Divorce: The Stereotyping of Men and Women
The narrator laments the separation of ‘acting’ and ‘feeling’ into gender specific roles.
When working with separation and divorce, I now wonder if we, as professionals, unwittingly assign such descriptors to our clients, and then reinforce those stereotypes not only by the kinds of questions we ask, but also by the way we ask them.
Do we tend to ask men first about their work and career, about money, debts and assets, their responsibilities around the house and then ask about their relationships with their children?
Couldn’t we start by asking men how they feel about the divorce, what it means to them, and keep them on that topic for a little while so they become more comfortable sharing their feelings with us. It’s probably a good idea, whether you’re a traditional attorney, collaborative attorney, mediator, coach, or even a financial professional.
Do we ask women about the children, right off the bat, then about school, activities, and other family relationships? Do we then get around to inquiring about work and career, money, assets and debts, and responsibilities around the house?
If some women seem uninformed about money matters, do we skim over that topic, or could we stay on that subject and dig deeper for what they do know? So many women have been running the household for years and don’t connect that skill with being money managers.
Can we ask a more consistent set of questions to both men and women so that they both respond to questions about money, career, future financial planning? Can we ask both women and men to talk about what getting divorced means to them and help them linger, even in some uncomfortable places?
For example, if the father were my client, I might say,
- I know there is a great deal that you want to tell me and I promise that we will get to it all. I want to know about everything that is important to you, so can you tell me, how did you get to this place in your marriage where you are now speaking with a divorce lawyer?
And as the man answers, I would try to keep him on the topic of the divorce itself, how he feels about it, and what it means to him in the context of his family situation. I might ask what he’s noticed about the reactions of each of the children.
If my client struggled, I would help by asking shorter and more pointed questions, such as,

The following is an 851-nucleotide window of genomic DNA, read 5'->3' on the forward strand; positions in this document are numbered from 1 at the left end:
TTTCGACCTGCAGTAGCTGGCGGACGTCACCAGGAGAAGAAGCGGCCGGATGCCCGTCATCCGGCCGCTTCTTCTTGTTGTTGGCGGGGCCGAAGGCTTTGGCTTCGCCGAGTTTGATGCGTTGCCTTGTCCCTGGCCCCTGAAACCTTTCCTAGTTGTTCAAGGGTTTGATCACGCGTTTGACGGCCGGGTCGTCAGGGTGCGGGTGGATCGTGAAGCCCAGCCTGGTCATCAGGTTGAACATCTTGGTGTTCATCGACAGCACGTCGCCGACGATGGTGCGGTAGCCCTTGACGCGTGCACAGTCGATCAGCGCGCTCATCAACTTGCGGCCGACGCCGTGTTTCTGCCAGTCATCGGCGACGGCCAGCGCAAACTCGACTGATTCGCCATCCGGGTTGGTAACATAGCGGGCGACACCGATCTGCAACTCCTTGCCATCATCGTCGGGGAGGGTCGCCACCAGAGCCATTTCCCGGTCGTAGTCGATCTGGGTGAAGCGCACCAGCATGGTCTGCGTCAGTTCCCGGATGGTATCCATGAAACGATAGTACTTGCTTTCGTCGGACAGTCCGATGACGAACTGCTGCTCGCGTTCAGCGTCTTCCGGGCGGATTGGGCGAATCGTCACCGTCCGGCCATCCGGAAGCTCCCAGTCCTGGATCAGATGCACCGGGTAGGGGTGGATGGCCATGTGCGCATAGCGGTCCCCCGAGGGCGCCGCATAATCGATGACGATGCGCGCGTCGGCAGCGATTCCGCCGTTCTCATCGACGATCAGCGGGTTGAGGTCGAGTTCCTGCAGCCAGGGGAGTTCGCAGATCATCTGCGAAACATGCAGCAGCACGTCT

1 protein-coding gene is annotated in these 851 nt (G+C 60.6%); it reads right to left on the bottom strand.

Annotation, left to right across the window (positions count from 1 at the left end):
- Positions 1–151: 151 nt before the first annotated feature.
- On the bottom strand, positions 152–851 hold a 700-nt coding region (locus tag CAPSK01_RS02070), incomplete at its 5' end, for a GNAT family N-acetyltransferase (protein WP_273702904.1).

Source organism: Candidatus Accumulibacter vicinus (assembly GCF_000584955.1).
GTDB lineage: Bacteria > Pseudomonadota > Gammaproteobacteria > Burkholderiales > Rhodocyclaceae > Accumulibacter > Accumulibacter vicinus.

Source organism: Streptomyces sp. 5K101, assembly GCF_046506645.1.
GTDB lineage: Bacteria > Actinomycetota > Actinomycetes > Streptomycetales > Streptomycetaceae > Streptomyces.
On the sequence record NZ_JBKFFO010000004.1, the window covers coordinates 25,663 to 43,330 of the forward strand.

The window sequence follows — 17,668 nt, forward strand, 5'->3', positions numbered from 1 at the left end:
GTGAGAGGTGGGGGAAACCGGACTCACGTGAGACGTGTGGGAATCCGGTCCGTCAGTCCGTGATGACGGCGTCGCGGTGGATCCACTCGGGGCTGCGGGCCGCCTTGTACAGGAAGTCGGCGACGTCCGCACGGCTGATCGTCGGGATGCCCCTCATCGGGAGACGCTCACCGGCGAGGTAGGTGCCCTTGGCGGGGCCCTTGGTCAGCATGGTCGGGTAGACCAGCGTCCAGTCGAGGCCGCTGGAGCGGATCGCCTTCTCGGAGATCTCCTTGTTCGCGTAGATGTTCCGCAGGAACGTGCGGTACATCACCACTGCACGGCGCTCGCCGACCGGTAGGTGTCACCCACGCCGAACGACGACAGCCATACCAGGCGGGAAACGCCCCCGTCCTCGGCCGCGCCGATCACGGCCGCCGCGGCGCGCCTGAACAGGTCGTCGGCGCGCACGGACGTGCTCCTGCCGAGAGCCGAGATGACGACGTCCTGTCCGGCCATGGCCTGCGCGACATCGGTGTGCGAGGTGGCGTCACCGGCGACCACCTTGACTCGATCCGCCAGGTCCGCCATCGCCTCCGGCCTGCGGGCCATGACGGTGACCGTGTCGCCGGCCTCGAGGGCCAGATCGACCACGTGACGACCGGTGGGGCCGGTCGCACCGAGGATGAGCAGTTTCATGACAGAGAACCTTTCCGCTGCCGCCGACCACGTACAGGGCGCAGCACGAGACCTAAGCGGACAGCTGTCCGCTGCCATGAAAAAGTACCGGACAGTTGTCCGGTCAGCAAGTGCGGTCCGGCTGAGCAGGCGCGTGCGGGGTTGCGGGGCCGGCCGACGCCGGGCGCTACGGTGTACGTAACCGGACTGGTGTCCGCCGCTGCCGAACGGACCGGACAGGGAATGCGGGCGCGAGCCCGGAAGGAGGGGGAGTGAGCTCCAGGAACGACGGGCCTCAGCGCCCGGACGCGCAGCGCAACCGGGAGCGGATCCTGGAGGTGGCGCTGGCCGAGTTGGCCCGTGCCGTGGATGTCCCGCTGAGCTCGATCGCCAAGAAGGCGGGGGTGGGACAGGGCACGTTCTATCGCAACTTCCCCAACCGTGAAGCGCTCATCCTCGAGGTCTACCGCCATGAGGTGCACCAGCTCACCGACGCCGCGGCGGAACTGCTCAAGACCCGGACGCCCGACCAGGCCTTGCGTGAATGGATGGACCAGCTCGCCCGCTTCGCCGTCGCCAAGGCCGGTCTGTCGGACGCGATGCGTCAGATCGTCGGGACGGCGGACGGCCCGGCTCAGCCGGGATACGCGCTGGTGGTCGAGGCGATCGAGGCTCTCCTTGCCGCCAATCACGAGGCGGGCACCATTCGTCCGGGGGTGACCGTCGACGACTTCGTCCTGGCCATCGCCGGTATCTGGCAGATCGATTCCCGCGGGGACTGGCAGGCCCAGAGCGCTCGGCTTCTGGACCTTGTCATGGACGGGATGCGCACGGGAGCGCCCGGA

- How was the decision to divorce made? Did you initiate it? Did your wife? Do you feel like you had an equal say in how you would proceed? Is this how other important decisions in your marriage have been made?
If the mother happens to be my client, I would begin in a very similar way, assuring her that I am very interested in the children, her relationship to them and everything about how this divorce might be affecting them, and yet, I want to know how she feels about the divorce and how it’s impacting her.
I will also, rather early on in the attorney-client relationship, start asking the woman about financial matters, to assess her experience and her comfort level with money. If she minimizes her knowledge of finances, I would have a series of short, specific follow-up questions, like,
- Who pays the household bills? Do you pay them on-line? Who shops for the family’s clothing, equipment etc. Who arranges the family vacation?
Many women and men strive for a more equal sharing of work and family responsibilities. Nevertheless, in our culture, it is still very common for couples to fall into more traditional roles, with regard to ‘doing’ and ‘feeling.’
At the time of a divorce, strong feelings often arise about some men needing to learn about the fuller range of parenting and family-related activities, while some women need to step up to a more mature understanding of budgeting, investing, retirement planning, etc.
Can we, as part of a collaborative process, mediation or even a more traditional representation, encourage our clients, and even ourselves, to think about integrating the feelings and the doings into the kind of shared experience that will benefit the children, as well as the parents?
If we are very mindful about the order and kinds of questions we pose, we may be able to interrupt the habitual thinking that contributes to continuing traditional stereotyping of roles.
We can be transparent if a client pushes back by explaining we are encouraging them, and ourselves to look at a fuller range of expression of ‘feelings,’ and ‘doing.’
The poem I read ends with the men and women creating, together, a shared vision for the future.
Despite the tumultuous nature of divorce, many parents eventually come together and cooperate in raising healthy children. If we professionals do our job, I believe that this outcome becomes more likely.
Rita S. Pollak
Partner PollakHeenan Collaborative Law Trainings
Leadership Council Center for Community Dialogue
For more on The Intelligent Divorce Project:
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